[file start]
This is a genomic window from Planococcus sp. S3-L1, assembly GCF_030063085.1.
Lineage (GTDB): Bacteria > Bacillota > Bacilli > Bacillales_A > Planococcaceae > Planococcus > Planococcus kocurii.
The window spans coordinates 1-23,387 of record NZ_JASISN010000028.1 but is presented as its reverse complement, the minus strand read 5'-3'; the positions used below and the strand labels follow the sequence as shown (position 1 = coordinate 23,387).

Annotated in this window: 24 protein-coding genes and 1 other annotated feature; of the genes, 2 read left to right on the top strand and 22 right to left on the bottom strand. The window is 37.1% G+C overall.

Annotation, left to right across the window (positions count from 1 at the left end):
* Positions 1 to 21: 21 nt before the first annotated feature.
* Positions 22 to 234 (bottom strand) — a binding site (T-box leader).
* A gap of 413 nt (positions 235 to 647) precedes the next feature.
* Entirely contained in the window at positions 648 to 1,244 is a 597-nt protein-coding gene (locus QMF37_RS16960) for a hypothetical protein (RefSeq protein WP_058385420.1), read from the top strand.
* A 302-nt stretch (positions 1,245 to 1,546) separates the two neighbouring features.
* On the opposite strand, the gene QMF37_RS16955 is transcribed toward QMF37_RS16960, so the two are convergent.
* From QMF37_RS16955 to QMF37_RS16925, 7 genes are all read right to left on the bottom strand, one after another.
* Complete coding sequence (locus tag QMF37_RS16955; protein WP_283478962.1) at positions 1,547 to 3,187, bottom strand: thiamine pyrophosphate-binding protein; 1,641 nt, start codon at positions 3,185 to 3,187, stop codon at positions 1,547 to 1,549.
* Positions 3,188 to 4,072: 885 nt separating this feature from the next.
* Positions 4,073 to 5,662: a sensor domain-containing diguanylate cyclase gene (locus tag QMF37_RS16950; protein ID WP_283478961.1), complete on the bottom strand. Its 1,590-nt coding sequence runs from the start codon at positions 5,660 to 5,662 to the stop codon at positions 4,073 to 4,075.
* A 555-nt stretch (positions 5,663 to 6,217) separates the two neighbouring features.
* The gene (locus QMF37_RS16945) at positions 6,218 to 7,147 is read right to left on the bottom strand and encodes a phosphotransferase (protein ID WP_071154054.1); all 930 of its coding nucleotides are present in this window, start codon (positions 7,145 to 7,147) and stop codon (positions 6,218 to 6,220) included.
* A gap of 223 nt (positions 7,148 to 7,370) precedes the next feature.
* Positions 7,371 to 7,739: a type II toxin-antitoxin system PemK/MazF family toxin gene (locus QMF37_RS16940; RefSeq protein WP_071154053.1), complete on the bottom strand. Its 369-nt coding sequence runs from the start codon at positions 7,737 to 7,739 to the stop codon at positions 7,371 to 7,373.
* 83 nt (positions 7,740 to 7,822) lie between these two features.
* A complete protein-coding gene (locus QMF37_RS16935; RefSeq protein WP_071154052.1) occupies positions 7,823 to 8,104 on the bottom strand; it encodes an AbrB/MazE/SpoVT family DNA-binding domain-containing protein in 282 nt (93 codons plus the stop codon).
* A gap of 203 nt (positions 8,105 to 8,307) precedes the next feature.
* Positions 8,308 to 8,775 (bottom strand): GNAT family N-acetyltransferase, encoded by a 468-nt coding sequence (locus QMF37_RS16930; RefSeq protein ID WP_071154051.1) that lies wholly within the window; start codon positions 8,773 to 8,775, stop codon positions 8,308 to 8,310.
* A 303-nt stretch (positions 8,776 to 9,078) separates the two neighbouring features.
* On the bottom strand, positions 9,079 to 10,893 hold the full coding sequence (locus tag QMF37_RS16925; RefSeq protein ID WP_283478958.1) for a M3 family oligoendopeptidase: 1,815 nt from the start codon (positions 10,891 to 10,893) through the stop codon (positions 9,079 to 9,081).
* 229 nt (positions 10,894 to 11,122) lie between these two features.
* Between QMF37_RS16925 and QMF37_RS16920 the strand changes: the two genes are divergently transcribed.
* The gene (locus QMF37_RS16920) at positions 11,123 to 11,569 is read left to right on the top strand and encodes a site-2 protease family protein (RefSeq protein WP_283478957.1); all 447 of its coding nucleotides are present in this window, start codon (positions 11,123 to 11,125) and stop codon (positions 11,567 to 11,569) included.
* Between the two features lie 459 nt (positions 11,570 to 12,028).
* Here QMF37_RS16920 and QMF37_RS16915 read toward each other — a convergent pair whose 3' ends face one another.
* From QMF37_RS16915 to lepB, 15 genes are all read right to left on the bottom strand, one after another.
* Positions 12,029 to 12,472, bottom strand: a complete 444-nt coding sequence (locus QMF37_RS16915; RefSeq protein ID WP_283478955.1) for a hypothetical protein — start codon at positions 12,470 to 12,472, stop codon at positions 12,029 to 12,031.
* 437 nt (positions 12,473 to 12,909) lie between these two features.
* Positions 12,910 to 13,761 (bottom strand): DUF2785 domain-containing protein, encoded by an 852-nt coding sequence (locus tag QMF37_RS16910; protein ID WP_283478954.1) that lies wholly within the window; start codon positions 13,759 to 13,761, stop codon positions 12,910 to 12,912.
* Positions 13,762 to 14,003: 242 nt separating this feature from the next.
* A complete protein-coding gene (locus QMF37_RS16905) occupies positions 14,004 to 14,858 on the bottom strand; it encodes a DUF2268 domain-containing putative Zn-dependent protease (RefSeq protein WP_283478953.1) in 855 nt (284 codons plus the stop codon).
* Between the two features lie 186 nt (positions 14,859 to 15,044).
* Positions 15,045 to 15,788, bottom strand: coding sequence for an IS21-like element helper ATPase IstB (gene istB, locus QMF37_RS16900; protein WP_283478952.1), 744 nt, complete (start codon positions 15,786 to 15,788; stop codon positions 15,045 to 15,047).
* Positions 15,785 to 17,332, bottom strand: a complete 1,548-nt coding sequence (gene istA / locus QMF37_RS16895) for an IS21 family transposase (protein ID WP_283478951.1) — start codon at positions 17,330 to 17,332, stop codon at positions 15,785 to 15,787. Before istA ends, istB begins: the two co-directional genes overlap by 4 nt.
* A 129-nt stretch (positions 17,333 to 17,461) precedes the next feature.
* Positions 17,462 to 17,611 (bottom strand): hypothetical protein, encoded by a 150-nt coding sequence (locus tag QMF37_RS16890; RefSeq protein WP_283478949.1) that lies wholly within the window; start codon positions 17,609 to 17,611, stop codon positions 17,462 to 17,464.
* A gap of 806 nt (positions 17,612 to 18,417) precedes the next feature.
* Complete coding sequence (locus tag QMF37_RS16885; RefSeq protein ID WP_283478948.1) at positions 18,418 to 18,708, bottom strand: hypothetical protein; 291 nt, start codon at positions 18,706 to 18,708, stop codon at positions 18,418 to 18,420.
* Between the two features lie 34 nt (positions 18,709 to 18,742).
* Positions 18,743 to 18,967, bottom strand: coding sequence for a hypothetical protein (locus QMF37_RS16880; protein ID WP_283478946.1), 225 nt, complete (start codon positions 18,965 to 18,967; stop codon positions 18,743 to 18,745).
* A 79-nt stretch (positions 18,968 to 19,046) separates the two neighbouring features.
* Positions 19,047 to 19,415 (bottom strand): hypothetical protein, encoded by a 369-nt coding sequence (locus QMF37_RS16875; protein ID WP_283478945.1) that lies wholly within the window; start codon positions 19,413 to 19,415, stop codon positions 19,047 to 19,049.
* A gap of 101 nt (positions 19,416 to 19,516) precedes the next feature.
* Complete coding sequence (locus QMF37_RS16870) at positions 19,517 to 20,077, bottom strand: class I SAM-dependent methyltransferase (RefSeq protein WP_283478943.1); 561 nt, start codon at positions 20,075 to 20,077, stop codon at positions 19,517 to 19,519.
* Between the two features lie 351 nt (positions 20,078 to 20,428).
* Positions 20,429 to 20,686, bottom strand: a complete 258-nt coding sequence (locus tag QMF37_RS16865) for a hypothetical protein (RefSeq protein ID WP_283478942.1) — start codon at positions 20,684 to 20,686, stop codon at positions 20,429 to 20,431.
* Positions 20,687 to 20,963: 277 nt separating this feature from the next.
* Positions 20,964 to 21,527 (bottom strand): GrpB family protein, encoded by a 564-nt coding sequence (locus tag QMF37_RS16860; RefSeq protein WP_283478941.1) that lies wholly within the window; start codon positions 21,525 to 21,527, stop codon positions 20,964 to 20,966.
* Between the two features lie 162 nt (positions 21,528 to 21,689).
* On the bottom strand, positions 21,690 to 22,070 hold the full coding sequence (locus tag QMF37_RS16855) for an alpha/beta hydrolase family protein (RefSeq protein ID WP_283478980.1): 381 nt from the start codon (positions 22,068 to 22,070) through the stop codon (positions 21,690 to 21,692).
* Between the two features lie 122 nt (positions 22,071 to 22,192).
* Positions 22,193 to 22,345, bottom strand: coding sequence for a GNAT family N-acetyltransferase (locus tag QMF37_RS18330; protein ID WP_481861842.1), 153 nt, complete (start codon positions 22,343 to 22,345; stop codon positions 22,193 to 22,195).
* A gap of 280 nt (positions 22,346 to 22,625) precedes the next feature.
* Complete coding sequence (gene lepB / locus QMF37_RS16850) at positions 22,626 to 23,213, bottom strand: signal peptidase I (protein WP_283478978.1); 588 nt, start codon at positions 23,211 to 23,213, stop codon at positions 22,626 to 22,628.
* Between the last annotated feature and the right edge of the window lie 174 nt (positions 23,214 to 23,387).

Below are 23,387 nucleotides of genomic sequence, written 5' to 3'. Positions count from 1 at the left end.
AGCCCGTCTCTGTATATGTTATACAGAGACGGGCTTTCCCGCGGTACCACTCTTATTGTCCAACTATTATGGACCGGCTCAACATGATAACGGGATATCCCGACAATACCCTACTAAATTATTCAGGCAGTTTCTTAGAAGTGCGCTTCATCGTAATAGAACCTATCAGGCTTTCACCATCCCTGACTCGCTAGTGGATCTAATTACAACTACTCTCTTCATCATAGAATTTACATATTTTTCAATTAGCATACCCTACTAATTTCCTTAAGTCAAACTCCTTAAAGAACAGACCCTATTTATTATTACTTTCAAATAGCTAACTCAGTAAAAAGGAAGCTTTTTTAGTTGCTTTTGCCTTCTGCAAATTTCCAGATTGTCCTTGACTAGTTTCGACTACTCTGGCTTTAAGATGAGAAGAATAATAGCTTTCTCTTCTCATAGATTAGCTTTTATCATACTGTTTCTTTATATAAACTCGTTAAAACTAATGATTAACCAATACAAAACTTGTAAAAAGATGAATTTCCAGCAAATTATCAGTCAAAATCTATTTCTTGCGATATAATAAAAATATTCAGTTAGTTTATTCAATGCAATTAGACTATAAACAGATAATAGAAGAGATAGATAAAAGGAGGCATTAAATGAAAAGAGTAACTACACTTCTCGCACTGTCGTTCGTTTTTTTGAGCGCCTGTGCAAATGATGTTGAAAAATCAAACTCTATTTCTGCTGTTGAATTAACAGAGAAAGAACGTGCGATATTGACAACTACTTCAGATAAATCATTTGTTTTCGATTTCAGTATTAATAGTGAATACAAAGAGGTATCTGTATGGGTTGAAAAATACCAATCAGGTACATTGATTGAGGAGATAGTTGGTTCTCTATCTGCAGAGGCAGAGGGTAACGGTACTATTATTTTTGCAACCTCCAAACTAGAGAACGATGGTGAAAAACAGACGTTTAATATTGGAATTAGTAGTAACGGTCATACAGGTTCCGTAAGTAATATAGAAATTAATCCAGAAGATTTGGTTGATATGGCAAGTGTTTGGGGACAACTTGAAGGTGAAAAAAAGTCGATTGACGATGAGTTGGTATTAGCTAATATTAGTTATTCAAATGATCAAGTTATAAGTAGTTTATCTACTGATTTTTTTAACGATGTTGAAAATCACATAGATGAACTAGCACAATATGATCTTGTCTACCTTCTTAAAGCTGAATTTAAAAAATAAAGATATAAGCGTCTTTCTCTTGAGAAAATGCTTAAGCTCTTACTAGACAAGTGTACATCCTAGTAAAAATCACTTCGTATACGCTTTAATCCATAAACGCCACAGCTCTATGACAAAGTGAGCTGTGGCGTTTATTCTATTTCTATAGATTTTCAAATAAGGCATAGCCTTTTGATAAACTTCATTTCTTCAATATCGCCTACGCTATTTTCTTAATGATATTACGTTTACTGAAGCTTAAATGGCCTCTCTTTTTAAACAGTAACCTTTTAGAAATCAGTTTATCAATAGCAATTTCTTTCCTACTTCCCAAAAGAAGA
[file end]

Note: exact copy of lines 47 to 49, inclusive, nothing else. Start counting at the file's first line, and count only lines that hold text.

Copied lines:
* Positions 19,047 to 19,415 (bottom strand): hypothetical protein, encoded by a 369-nt coding sequence (locus QMF37_RS16875; protein ID WP_283478945.1) that lies wholly within the window; start codon positions 19,413 to 19,415, stop codon positions 19,047 to 19,049.
* A gap of 101 nt (positions 19,416 to 19,516) precedes the next feature.
* Complete coding sequence (locus QMF37_RS16870) at positions 19,517 to 20,077, bottom strand: class I SAM-dependent methyltransferase (RefSeq protein WP_283478943.1); 561 nt, start codon at positions 20,075 to 20,077, stop codon at positions 19,517 to 19,519.